How much data is TikTok collecting about your children, and how can you best protect them?

Is your child on TikTok? If so, the chances are they are giving away more information than they realise. Discover how much data TikTok is collecting about your child, and how you can best protect them.

TikTok was the most downloaded social media app in the world in 2020 and is particularly popular in children. In fact, young users aged ten to nineteen made up 25% of TikTok’s users in 2021, the largest share of all age groups.

Whilst the app is a great platform to use fun filters that change your appearance, it is important to consider your child’s data security and safety when using the app. 

Cyber security experts at decided to investigate just how safe your child’s data is in the hands of these apps and goes on to give privacy and safety advice. TikTok’s privacy policy was studied to reveal what types of data they collect from ‘regular users’ as well as ‘younger users’, aged 12 and below. 

What is the ‘Younger Users’ version of TikTok?

For children under 13, TikTok has created a ‘younger users’ version of the app to comply with Children’s Online Privacy Protection Act (COPPA) that limits what data the app can collect from them. It is not a redesign of the app made for kids, but rather an absence of features from the regular version. 

Less data is collected from TikTok’s younger users compared to users aged 13 and over. Younger users also cannot publicly share personal information, including videos or profile details. 

Still, the app collects a significant amount of information regardless. According to TikTok’s privacy policy, it collects information such as:

  • Name
  • Birth date
  • Username
  • Password
  • IP address of your child’s device
  • Browser details
  • Location

It is important to note that children can set up a regular TikTok account simply by changing their birth date. If this is the case, your child could be at risk of much more data being collected – detailed below is the difference in data collection between a regular users account and a younger users account.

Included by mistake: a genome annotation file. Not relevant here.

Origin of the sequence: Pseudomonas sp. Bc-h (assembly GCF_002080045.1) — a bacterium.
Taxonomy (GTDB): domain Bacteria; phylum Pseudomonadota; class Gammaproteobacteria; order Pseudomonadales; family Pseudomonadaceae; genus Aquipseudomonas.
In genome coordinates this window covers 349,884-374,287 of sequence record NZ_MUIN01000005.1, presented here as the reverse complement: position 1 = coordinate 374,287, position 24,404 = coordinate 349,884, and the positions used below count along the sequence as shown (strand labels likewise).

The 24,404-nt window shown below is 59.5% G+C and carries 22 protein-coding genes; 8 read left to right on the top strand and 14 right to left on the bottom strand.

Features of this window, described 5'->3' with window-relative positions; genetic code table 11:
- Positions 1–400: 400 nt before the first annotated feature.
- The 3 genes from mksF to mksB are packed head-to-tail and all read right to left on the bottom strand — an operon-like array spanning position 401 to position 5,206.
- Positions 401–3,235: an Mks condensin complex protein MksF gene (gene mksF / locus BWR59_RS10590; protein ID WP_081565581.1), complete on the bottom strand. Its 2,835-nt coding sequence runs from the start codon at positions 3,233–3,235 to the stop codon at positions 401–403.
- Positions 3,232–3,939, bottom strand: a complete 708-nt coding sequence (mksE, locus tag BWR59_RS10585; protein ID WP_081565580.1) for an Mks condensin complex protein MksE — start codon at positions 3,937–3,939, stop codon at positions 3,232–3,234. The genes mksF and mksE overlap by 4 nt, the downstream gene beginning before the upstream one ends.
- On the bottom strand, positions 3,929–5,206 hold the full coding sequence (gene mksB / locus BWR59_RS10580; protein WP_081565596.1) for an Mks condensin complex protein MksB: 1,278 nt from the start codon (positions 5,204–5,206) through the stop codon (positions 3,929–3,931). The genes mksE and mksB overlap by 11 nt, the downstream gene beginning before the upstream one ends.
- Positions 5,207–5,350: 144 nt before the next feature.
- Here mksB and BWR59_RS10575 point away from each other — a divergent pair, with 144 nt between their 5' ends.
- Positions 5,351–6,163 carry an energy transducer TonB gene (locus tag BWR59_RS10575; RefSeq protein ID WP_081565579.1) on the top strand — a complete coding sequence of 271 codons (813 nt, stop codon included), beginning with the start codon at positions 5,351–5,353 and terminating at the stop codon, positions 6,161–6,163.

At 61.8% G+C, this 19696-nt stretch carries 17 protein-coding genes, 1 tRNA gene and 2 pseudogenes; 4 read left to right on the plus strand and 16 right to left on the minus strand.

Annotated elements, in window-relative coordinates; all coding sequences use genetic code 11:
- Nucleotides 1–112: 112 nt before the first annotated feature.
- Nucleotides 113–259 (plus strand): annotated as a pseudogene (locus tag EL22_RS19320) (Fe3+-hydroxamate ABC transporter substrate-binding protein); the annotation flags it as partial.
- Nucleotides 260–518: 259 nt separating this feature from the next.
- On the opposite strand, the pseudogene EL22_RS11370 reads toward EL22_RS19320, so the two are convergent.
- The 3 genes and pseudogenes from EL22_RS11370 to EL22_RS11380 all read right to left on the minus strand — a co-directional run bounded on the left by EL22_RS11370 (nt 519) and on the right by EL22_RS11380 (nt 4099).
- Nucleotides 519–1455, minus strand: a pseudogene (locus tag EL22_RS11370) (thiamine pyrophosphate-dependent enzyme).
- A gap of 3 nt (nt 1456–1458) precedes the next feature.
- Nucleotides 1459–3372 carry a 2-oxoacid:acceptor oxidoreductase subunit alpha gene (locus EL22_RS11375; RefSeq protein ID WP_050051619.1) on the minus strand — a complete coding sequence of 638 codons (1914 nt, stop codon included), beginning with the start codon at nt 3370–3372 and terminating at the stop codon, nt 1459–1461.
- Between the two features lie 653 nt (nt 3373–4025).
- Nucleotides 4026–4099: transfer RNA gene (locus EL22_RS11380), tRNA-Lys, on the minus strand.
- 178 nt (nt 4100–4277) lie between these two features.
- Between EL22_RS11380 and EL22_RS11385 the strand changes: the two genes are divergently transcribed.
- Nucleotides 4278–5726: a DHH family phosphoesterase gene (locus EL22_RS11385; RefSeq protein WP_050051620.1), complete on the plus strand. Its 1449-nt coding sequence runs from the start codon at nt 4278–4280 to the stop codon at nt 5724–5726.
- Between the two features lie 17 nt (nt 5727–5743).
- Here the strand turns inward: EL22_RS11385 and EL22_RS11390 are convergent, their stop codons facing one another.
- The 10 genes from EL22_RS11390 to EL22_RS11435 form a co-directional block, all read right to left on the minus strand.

What data does TikTok collect?

By default, TikTok collects a lot of data about user activity. They share this data with third parties, like their business partners, service providers, and advertisers, among others. The following is what TikTok collects about its users on both the regular app and the ‘Younger Users’ version, according to the company’s privacy policy. 

(AGED 13+)
Login informationUsername and passwordUsername and password
Personal informationDate of birth, proof of identity or age*Date of birth
Contact informationEmail and/or telephone numberEmail and/or telephone number
Profile informationProfile photo, profile video, and information disclosed on the user’s profile
Device informationIP address, user agent, mobile carrier, time zone settings, identifiers for advertising purposes, model of your device, the device system, network type, device IDs, screen resolution and operating system, app and file names and types, keystroke patterns or rhythms, battery state, audio settings, and connected audio devicesDevice ID, IP address, web browser type, and version
LocationLocation information based on SIM card and/or IP address, precise location data (such as GPS)*Country-level location
App activityPreferences, list of followers, and list of followingVideo watches, time in the app, and general usage data
User contentPhotographs, audios, and videos the user uploads or creates, comments and livestreams made by the user, clipboard data*
ContactsPhone contact list, Facebook contact list
In-app purchasesPurchases made, date and time when purchases were made, amount spent